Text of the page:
Former prime minister Kim Campbell will chair a seven-member board that will serve as a key part in a new process for recommending justices to the Supreme Court of Canada.
Prime Minister Justin Trudeau, who says the new process will add transparency to the selection of justices, made the announcement on Tuesday.
He said applications will now be open to any qualified Canadian lawyer who is functionally bilingual and “representative of the diversity of our great country.”
Under the new plan, the new, non-partisan board headed by Campbell will review applicants and submit a non-binding short list of three to five individuals. .
Interested parties will then review the short list.
They include the chief justice of Canada, provincial and territorial attorneys general, relevant cabinet ministers, opposition justice critics and some House of Commons committees.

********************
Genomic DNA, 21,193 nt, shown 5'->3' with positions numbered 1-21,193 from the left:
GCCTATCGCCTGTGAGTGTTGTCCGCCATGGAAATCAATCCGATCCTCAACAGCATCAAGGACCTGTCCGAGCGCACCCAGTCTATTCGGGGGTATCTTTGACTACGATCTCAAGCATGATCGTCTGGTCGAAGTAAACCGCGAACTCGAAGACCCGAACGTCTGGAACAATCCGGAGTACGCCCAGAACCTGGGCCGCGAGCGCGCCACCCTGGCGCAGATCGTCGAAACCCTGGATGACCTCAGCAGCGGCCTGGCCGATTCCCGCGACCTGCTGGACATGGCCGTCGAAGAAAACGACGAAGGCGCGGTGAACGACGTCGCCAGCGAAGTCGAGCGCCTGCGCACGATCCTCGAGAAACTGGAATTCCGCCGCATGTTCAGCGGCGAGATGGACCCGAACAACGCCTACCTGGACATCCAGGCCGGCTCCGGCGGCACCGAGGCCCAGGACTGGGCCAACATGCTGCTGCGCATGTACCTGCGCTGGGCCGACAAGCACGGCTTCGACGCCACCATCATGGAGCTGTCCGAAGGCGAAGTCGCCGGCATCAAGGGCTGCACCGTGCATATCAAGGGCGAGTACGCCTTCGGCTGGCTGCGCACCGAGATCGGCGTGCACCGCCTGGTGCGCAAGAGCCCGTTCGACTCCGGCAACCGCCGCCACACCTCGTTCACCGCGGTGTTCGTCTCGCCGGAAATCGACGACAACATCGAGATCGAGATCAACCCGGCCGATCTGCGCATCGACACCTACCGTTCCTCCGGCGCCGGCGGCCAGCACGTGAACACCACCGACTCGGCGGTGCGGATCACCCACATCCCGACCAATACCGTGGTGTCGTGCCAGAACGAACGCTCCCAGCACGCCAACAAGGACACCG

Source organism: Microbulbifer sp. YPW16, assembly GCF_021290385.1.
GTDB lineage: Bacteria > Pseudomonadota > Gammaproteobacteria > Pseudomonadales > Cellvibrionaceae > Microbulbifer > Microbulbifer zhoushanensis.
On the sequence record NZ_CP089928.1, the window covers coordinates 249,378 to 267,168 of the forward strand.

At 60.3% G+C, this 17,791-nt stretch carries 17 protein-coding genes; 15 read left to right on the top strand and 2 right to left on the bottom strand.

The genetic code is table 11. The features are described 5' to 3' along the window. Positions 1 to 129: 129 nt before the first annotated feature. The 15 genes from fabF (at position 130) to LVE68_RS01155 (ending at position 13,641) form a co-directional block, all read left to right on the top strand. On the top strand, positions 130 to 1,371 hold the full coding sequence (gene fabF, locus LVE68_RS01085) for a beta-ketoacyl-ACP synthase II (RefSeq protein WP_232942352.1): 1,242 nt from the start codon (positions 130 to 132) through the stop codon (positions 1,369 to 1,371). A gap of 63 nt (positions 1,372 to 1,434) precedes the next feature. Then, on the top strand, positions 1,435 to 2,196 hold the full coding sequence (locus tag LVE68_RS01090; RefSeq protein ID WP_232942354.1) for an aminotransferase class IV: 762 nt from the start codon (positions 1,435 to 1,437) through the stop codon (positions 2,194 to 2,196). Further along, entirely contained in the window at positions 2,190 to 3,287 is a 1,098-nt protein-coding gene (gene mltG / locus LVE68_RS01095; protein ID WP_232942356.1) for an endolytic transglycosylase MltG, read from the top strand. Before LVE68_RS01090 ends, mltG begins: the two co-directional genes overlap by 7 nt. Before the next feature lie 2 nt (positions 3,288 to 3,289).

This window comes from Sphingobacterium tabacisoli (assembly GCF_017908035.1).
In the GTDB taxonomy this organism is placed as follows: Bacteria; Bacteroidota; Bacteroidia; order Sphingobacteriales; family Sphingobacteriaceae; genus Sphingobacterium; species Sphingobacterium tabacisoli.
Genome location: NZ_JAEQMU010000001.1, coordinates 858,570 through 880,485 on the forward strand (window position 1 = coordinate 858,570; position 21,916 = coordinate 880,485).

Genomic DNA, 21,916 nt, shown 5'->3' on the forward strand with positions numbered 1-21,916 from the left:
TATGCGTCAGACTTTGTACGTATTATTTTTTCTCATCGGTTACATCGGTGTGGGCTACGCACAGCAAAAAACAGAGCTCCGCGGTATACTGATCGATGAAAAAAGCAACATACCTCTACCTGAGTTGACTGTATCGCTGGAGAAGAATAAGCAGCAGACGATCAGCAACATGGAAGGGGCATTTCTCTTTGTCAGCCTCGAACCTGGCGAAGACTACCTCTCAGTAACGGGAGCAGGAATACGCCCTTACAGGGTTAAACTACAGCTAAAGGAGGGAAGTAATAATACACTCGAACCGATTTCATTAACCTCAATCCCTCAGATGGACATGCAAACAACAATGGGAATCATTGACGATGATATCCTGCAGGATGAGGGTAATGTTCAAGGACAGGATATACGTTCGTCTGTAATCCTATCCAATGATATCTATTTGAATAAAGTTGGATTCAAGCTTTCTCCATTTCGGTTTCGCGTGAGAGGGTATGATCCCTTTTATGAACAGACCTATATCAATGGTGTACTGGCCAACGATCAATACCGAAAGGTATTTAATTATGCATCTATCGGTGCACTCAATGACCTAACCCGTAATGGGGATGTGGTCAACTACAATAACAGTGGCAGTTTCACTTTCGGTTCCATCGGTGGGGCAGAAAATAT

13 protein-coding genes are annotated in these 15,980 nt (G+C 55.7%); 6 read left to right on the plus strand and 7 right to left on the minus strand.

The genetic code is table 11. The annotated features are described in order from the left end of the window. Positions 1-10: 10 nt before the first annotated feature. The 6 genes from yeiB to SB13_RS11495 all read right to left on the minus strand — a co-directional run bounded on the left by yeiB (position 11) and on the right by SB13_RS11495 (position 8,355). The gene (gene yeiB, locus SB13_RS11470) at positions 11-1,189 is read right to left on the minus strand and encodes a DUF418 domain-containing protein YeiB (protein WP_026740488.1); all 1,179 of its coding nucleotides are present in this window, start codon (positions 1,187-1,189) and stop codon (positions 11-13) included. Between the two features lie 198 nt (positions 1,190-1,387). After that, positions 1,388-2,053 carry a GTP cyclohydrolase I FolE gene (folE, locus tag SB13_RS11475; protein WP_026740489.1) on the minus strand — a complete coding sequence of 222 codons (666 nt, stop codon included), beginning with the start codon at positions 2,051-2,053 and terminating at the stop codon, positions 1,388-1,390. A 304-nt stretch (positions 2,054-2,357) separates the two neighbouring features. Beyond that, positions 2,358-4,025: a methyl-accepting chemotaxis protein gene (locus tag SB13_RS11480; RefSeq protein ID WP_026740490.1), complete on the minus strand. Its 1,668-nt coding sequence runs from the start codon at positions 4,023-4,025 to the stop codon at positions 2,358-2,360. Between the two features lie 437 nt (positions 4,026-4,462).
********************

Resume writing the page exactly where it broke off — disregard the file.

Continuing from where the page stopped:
Trudeau says Justice Minister Judy Wilson-Raybould and Campbell will appear before Parliament to discuss the selection process.
A number of MPs and senators from different parties have then have the opportunity to question the eventual nominee before he or she is officially appointed.
Four of the seven-member board to be chaired by Campbell will be designated by the Canadian Judicial Council, the Canadian Bar Association, the Federation of Law Societies and the Council of Canadian Law Deans.
Campbell, a Progressive-Conservative, served as prime minister from June 25, 1993, to November 4, 1993.
She was the first–and to date–the only female prime minister of Canada.
With CP and CBC files.
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